To see whether a teapot is good or not, one of the many indicators is flipping the teapot over and see whether the mouth of the sprout, the opening on the body and the handle are at the same height, thus the teapot should be able to stand firmly on the table upside down. However, this rule does not apply on some teapot shapes that are unusual. It applies to most conventional shapes though.
When glazing, try waxing the rim and inside lip of the lid with hot wax with some 100 mesh calcined alumina in it. This will stop the lid and pot sticking together (provided of course you fire them together!) and make for an easy release of the lid after firing.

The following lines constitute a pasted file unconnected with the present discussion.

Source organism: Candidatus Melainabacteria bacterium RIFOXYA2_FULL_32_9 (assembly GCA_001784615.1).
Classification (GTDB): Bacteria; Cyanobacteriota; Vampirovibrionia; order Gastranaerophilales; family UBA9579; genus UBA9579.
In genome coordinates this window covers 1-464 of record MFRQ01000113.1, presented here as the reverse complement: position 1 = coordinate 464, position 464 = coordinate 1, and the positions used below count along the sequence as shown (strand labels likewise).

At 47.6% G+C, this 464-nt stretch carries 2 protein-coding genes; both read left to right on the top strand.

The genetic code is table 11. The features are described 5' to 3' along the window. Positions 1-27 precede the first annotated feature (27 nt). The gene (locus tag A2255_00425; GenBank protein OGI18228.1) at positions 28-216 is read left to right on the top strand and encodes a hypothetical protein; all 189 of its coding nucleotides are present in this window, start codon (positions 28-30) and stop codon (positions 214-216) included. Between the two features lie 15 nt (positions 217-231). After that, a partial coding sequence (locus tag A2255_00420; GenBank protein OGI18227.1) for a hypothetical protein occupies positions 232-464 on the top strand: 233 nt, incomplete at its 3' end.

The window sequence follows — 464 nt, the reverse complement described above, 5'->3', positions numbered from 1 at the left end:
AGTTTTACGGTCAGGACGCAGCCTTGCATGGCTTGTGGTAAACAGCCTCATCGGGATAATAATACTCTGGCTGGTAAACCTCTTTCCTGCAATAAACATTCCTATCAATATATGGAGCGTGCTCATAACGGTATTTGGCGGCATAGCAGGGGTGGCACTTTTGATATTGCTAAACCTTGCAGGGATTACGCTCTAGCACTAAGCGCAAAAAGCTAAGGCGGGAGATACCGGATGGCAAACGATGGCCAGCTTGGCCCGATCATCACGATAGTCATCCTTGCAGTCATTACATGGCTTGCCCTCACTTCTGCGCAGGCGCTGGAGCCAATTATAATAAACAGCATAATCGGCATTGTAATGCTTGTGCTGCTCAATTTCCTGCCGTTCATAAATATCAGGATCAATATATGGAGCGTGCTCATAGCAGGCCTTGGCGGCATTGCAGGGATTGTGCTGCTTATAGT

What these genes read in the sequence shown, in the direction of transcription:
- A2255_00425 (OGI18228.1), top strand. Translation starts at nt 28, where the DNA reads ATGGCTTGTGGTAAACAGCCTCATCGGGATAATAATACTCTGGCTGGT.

If you have trouble with glaze blocking up your strainer holes you can cut up a piece of sponge and stick it into the spout, butting up against the strainer. This will prevent glaze flowing through the holes. An alternative is to pour out the glaze through the spout, which also prevents the strainer holes from blocking.